Main menu

Planting Your Clematis

Unlike many other plants, Clematis like to be planted deeper than the pots you have purchased them in.  The plants stem consists of nodes and internodes.  The stems nodes are those critical areas where the leaves, branches and aerial roots will grow out of the stem while the internodes are the stem area between the nodes. Plant your Clematis around 10cm deeper than the pot it comes in making sure you bury the first pair of nodes on the stem.  Your plant will put out additional shoots from these nodes making a more interesting plant than one that only has a single spindly stem.  

If you are planting your Clematis to grow up a wall, trellis or fence it is recommended to dig your hole for the plant around 15 to 20cm from the structure and then to train the shoots back to the trellis or other structure.

Dig the hole larger and deeper than the plant pot and place a generous amount of organic compost in the bottom of the hole for your new plant to feed on as it starts to take root. This will allow it to put on rapid growth and develop strongly and quickly.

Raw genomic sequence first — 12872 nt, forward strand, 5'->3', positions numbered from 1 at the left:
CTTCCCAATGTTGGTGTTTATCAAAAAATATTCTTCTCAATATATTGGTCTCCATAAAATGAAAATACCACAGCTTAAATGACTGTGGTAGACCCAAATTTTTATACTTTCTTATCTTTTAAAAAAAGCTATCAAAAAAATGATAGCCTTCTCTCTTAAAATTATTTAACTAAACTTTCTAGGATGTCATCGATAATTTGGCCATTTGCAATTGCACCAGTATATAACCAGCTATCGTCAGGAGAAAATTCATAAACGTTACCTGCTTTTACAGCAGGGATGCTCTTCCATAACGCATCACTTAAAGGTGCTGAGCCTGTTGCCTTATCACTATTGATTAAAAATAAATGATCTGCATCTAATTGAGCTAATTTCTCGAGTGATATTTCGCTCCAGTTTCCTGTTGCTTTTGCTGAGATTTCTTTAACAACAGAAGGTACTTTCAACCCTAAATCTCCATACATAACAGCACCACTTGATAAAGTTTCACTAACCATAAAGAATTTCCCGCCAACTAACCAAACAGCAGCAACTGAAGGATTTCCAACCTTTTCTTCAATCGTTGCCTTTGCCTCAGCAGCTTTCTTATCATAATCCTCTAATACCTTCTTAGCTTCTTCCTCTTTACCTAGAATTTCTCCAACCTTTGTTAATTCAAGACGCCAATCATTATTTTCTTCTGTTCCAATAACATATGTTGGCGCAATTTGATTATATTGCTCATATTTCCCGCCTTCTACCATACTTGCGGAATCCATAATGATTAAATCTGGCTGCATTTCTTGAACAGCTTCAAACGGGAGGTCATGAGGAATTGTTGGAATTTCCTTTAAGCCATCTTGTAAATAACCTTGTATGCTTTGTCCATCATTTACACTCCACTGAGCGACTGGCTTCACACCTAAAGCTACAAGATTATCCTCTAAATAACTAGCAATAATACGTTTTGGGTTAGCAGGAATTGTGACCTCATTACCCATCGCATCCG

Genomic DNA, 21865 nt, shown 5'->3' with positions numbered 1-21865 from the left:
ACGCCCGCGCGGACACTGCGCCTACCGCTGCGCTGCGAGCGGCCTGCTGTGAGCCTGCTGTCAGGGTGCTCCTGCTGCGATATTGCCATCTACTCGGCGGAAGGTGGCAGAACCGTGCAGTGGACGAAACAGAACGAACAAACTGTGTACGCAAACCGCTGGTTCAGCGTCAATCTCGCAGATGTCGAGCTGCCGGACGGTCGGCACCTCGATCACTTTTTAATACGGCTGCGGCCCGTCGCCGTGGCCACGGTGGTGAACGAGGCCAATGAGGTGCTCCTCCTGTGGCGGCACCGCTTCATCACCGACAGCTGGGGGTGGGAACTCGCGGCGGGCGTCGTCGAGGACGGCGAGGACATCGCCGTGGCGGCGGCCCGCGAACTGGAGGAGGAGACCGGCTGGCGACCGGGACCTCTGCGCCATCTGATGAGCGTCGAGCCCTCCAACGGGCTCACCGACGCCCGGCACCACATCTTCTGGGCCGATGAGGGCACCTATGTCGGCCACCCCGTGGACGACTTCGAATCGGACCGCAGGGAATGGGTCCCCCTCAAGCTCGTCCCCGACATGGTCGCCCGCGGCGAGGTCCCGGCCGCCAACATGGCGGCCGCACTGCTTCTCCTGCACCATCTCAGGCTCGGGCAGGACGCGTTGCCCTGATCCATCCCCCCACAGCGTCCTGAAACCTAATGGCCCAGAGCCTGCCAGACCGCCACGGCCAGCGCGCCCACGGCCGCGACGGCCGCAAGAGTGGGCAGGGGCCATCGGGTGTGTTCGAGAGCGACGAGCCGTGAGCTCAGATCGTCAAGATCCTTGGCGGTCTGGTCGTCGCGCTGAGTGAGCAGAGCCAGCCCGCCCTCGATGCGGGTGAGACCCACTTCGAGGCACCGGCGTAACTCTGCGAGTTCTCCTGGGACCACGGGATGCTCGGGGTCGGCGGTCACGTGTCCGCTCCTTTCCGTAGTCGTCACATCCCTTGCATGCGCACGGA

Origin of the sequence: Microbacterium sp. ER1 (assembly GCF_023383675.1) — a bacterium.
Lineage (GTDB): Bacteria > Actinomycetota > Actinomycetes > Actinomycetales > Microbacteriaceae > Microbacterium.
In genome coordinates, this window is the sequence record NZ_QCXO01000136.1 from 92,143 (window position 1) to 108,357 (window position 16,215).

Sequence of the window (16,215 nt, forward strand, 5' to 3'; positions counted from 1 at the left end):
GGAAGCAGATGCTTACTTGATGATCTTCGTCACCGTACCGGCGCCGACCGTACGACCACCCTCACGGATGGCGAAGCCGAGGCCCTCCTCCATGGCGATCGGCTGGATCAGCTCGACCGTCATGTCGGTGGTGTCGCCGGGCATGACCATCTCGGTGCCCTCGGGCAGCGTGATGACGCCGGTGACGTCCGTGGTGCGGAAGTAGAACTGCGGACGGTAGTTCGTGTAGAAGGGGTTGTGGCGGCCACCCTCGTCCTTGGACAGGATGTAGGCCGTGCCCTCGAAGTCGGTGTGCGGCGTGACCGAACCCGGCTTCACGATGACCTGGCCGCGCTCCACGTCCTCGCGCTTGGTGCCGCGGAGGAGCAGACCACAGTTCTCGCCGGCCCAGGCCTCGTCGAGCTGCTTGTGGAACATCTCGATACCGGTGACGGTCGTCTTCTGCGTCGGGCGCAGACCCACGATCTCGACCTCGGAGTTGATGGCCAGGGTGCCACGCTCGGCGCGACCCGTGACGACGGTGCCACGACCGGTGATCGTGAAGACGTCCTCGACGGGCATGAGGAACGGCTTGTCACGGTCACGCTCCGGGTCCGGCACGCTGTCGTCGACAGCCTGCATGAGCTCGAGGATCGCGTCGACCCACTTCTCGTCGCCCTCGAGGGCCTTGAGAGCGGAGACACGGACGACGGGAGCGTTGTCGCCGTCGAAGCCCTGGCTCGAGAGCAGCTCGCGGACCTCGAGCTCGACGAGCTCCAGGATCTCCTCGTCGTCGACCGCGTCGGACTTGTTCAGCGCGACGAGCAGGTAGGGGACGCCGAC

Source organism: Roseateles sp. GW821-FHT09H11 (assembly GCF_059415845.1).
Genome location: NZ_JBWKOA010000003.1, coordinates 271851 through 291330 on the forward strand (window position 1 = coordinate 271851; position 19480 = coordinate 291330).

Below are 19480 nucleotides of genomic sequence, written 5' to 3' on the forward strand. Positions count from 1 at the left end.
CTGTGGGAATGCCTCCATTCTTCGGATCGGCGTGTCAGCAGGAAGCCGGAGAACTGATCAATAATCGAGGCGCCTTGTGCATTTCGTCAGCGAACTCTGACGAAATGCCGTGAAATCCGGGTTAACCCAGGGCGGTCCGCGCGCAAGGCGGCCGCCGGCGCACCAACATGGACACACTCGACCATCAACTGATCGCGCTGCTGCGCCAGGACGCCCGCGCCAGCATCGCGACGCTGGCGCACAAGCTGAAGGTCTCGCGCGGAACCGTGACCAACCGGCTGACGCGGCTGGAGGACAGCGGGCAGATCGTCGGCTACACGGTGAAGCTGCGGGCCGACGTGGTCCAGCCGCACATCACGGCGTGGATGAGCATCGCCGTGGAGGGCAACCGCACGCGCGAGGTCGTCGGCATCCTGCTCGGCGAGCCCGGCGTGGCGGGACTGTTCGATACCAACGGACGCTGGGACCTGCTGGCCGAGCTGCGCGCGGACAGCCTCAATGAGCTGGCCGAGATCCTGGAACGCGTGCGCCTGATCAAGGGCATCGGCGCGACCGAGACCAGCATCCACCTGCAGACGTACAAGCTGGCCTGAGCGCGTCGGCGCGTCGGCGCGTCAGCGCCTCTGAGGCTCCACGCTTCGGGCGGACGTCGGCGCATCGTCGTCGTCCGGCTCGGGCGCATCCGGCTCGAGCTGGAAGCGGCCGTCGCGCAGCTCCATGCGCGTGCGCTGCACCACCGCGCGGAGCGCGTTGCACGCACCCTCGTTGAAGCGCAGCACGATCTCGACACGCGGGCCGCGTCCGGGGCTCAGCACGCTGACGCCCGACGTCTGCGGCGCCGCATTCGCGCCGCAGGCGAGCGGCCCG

There is an old saying that goes 'a Clematis likes its head in the sun and its roots in the shade'.  Simply put, it tells you that most Clematis enjoy full sun or dappled shade to produce their best display but the roots like to be kept cool. Keep this in mind when planning on where to plant your Clematis to ensure it has the best aspect to produce the best show for your garden.

​Keeping the roots cool can be achieved by placing a layer of pebbles, mulch, flat stones or similar around the root zone. If you have a variety that produces its nodes higher on the stem they can look a little straggly down below. In this case you can underplant it with smaller plants that will provide the shade needed to keep the roots cool while filling in the straggly area of your Clematis. Group 2 Clematis that flower early combine well with early flowering plants such as alliums. Group 3 Clematis that flower in the summer combine well with later flowering plants such as penstemon.


As your Clematis start to grow and are still small, it is a good time to pinch out the early growth just above a pair of leaves to force your plant to put out additional shoots from the nodes. This is how we achieve nice bushy plants and extra flowers.

Happy gardening 

Which Pruning Group is my Clematis?
Group 1 Clematis